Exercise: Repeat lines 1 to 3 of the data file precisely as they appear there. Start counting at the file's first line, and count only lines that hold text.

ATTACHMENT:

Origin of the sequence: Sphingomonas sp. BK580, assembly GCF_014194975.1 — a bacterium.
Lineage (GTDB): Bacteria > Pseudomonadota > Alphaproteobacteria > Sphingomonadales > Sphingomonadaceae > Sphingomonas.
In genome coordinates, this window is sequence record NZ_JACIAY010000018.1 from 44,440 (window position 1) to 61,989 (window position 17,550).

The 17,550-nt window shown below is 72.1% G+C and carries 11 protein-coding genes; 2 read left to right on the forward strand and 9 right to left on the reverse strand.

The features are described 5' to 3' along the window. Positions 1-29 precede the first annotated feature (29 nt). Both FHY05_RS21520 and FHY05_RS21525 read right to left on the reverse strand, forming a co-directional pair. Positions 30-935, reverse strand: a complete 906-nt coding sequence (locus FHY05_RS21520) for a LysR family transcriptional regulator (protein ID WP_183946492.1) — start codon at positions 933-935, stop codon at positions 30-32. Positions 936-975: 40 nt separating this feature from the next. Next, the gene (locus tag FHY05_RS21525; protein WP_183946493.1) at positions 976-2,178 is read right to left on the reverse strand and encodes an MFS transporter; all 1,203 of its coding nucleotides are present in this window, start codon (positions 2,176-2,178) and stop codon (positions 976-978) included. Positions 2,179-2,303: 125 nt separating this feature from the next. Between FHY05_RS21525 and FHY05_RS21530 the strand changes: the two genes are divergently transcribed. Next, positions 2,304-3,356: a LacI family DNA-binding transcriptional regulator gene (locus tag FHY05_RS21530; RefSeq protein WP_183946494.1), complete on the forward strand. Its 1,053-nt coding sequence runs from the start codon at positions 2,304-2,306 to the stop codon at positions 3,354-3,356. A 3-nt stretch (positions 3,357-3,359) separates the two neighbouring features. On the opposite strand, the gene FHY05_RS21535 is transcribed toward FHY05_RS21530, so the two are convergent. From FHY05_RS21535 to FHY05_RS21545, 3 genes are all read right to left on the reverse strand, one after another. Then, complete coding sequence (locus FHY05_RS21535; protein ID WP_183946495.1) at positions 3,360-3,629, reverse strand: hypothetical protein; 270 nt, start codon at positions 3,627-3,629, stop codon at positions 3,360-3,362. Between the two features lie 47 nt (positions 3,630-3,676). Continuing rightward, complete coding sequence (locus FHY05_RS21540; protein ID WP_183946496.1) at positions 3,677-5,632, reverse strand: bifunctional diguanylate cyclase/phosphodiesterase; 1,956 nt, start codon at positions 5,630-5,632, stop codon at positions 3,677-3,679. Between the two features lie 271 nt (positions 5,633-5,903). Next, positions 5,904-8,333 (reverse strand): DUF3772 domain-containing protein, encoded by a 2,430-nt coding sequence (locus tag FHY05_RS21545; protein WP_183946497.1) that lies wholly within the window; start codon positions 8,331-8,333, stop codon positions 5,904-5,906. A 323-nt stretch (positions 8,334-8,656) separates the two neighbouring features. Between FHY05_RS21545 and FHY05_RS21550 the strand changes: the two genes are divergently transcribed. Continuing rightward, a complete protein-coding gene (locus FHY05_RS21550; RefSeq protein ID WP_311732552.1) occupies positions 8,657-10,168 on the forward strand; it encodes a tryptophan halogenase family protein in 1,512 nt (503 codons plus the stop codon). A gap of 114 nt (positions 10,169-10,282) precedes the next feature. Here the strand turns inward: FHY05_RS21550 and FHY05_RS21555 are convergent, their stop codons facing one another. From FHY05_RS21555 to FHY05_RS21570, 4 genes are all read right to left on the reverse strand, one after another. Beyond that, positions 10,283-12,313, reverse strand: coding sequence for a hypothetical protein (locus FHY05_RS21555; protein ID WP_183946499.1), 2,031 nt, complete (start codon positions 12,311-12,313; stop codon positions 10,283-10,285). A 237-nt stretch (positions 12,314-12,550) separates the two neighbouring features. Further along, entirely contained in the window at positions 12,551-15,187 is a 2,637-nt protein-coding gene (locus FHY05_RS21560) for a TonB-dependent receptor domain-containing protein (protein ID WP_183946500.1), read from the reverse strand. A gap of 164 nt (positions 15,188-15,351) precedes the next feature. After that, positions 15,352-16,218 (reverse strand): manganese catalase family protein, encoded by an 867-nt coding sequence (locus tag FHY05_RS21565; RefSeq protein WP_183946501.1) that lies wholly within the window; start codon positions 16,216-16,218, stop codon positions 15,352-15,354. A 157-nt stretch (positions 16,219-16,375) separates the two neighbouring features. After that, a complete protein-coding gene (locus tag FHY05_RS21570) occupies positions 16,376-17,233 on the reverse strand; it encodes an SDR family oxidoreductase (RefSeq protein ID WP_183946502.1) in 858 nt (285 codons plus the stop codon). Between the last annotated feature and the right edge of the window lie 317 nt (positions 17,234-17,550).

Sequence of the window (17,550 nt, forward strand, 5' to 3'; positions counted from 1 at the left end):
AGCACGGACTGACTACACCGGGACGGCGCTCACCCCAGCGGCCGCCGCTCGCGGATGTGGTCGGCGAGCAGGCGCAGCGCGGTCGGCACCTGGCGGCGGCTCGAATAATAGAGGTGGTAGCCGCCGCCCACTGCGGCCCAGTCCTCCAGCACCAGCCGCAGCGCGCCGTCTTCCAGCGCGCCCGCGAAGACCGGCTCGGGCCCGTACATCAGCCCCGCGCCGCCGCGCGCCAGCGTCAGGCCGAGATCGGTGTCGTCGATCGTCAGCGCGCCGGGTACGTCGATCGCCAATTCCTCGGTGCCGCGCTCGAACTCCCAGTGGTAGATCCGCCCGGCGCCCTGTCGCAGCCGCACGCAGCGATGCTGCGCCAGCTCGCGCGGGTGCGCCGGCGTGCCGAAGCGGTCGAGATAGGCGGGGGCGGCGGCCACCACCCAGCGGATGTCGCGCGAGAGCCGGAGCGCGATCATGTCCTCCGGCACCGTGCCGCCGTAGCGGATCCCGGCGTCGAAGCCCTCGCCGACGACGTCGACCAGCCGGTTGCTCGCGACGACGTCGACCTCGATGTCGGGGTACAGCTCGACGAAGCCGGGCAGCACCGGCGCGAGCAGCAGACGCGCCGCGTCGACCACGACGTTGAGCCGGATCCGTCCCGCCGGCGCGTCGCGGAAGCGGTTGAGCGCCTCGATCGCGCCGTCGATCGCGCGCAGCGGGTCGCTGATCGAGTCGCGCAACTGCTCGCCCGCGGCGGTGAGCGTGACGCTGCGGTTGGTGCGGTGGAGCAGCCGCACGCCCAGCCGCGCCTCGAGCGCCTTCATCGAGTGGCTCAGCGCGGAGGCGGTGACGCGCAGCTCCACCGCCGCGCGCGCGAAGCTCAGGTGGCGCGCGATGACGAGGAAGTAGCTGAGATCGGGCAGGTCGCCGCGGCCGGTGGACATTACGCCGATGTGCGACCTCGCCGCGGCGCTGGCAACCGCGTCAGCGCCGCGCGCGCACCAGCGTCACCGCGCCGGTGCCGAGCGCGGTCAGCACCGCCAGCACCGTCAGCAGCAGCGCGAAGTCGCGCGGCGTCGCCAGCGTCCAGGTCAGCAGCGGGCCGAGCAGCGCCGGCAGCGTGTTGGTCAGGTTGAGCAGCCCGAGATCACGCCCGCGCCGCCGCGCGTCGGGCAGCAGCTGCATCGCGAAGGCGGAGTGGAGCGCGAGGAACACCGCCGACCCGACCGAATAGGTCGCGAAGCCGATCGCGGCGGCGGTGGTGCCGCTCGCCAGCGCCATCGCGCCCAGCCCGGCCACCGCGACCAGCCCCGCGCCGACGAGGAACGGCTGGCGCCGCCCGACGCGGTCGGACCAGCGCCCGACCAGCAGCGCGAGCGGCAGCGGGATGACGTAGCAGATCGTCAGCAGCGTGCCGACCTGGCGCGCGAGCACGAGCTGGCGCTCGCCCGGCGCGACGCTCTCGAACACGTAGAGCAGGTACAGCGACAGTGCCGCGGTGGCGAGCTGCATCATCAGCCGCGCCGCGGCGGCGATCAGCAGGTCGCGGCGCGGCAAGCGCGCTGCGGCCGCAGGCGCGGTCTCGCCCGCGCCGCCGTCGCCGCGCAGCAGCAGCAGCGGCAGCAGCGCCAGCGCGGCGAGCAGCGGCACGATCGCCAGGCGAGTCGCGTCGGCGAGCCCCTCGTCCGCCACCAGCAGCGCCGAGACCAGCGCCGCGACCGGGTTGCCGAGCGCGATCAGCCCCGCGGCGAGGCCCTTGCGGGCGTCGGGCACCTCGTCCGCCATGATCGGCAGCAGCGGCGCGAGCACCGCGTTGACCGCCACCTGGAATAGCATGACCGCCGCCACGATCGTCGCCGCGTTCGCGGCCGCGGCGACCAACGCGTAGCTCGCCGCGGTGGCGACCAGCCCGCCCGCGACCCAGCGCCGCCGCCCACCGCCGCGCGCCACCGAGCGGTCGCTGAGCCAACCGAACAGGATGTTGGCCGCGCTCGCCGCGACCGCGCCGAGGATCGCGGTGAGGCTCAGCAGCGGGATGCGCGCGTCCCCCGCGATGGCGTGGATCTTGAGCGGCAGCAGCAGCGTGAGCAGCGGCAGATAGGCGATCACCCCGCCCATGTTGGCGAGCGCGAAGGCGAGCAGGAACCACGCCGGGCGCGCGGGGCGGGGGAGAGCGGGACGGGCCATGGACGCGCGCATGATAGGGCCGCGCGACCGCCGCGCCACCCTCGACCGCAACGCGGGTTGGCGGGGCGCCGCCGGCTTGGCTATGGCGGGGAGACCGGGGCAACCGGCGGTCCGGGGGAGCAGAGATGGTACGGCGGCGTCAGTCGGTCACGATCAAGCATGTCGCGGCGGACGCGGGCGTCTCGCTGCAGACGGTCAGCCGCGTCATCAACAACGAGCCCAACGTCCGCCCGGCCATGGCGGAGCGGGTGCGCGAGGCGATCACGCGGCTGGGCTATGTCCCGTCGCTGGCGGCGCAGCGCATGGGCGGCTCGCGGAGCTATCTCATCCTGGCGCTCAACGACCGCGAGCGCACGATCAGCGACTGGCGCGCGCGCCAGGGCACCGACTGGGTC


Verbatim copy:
Origin of the sequence: Sphingomonas sp. BK580, assembly GCF_014194975.1 — a bacterium.
Lineage (GTDB): Bacteria > Pseudomonadota > Alphaproteobacteria > Sphingomonadales > Sphingomonadaceae > Sphingomonas.
In genome coordinates, this window is sequence record NZ_JACIAY010000018.1 from 44,440 (window position 1) to 61,989 (window position 17,550).